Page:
One challenge he encountered involved the interiors of the homes, Eubanks said.

“In a typical mid‐century modern house I discovered the main living spaces were very spacious and modern but the private spaces were extremely lacking. Closets were extremely small. There was typically only one bathroom for the whole house. There was no master bath or master closet. There were no utility rooms, pantries or hall closets either,” Eubanks said. “So I had to figure out a way to squeeze modern amenities into a 1965 footprint.”

Recreating ‘George Jetsonville’

Mike Kopecky, 53, said his inspiration for the houses came from growing up in base housing in the 1960s: Mather Air Force Base in Sacramento; Goose Bay in Labrador, Canada and Perrin Air Force Base in Sherman, Texas.

“I felt like I was living in ‘George Jetsonville,’” he said, referencing the 1960s cartoon series “The Jetsons.”

He was such a fan of mid-century design that in fourth grade, he said he put pen to paper to create his own “swinging bachelor pad,” not even knowing the meaning of the term. One of the houses now under construction features elements of his childhood design, he said.

Mike Kopecky is a former Air Force intelligence officer who retired in 2014 as a lieutenant colonel. Theresa Kopecky is a major and an intelligence officer in the Air Force. (The couple met in “bomb school,” she said, and both are combat veterans, with her deployment to Afghanistan and his to Iraq).

Theresa Kopecky’s Air Force unit is based in Hurlburt Field in Florida, where she said mid-century modern architectureabounds in the “bright, cute, perky little houses” dotting the coastline.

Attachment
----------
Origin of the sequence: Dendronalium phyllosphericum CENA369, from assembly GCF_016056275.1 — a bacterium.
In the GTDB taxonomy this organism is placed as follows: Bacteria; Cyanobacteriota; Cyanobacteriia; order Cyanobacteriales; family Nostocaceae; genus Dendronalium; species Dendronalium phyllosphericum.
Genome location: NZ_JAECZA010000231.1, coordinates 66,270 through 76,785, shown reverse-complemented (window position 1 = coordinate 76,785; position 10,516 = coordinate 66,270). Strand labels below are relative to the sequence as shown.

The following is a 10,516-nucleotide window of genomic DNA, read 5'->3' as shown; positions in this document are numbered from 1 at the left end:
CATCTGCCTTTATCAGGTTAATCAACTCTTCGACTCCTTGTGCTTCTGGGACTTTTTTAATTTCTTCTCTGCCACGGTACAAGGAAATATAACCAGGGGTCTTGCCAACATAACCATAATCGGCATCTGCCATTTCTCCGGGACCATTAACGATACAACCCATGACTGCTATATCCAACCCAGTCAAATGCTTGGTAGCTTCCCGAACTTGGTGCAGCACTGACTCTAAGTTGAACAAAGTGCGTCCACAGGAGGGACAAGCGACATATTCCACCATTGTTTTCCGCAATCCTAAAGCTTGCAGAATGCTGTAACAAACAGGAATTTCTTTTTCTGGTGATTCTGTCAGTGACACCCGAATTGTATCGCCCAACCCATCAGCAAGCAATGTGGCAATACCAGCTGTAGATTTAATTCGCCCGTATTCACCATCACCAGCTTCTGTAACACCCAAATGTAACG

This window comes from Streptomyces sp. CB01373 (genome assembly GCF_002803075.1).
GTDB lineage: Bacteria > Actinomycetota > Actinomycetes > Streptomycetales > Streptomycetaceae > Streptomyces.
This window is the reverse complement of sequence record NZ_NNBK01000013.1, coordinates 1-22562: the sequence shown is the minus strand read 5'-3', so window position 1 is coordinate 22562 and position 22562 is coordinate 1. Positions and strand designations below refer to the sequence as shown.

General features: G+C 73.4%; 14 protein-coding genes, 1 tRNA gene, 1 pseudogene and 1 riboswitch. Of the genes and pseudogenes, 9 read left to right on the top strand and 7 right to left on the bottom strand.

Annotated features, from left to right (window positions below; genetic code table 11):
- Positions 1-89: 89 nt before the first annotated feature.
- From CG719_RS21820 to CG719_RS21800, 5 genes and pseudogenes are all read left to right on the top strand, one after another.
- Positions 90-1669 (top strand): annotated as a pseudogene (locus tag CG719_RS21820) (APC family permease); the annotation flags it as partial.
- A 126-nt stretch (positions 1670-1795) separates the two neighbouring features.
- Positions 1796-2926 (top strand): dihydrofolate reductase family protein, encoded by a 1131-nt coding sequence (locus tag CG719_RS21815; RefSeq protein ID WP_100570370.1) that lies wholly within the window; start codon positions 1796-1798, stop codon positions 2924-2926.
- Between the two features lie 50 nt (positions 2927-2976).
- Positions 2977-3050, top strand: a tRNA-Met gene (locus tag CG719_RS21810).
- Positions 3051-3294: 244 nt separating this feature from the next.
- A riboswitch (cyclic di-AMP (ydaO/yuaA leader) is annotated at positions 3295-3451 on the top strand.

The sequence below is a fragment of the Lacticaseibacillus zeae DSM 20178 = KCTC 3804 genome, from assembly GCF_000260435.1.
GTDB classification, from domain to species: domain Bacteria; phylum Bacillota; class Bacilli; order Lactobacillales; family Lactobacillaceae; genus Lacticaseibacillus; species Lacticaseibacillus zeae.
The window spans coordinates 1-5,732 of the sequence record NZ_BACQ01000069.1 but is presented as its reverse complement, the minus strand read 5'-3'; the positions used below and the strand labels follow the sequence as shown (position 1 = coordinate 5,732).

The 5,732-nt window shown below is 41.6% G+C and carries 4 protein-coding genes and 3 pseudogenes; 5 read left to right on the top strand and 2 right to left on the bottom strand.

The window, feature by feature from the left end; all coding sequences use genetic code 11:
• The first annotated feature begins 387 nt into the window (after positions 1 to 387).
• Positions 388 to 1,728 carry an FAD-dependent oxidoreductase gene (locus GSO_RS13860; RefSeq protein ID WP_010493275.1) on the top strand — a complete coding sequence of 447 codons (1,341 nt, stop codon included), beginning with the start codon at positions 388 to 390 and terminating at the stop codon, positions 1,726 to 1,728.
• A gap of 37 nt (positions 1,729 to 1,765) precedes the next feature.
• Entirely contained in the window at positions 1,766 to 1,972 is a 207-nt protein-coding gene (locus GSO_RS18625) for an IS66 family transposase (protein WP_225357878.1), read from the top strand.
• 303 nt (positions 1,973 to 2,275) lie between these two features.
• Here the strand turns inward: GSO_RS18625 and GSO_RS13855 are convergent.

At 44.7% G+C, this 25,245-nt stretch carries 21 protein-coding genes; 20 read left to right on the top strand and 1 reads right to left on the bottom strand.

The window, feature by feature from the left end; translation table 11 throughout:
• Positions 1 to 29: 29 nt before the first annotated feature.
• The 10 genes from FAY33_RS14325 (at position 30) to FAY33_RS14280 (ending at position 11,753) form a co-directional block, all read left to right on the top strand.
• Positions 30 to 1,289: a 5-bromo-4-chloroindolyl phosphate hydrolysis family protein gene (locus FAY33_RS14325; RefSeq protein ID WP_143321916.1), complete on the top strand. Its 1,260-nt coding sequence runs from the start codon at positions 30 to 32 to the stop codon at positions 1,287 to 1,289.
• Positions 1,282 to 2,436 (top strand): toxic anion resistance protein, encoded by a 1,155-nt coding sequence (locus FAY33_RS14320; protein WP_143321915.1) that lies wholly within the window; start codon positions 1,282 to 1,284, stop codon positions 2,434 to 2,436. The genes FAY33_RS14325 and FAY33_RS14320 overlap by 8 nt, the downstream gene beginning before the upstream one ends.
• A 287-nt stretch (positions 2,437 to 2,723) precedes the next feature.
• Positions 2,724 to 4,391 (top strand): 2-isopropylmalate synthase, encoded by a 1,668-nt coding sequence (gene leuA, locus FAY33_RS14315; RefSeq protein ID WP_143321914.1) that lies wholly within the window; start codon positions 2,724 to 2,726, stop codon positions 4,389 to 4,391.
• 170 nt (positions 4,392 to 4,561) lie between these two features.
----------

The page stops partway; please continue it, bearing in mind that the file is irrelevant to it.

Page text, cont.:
At Starlight Village, amenities will include a walking trail, dog park, a half-acre nature preserve and a pool. Units will have their own private outdoor areas for individual owners to landscape.

So far two of the houses have buyer prospects. Being mid-century-modern buffs, the Kopeckys said they will happily hunt down and install vintage light fixtures, appliances, “whatever people want to do to create their own masterpiece,” Theresa Kopecky said.

Kendall and Vera Whelpton, who live in the Lake Travis area, recently toured Starlight Village with their 14-month-old daughter, Kadence.

Kendall Whelpton said he is familiar with housing trends from his cross-country travels for the National Geographic Channel. Whelpton has worked as director of photography on a number of television shows, including “Wicked Tuna.”

He said the Kopeckys are “definitely ahead of their time” with Starlight Village.

“Across America you see the same cookie-cutter homes, “Kendall Whelpton said. “There’s nothing like this. The fact that there is a mid-century modern community is amazing.”

Vera Whelpton said the houses are “visually refreshing” for buyers who want something different.

“Builders will start getting jealous and copy them,” she said.

Hollywood calling

Mike Kopecky said the project has generated “tons of interest,” both nationally and internationally. There have been inquiries from a TV producer, developers interested in partnering on a project and homeowners asking about pricing or if the homes might become available in their areas.

A story on the website “Retro Renovation” generated 1.8 million views, said KLM’s Lynda Jones, who is helping market Starlight Village.

Katy Kassler is the West Coast development producer for Outrun the Sun, the U.S. arm of the TV production company NHNZ (Natural History New Zealand).

“We have developed a concept around Starlight Village and we are currently shopping the concept to networks,” Kassler said.

Theresa Kopecky said buyers in the project will reap another benefit, one they can’t yet touch or see.

“We did a loop road (through the project), to create a neighborhood where people can gather together,” she said. “That’s something special to us. It’s more than just living in a cute house. We want to create an emotion, a happy place, where people can bond to their neighbors in a new kind of community.”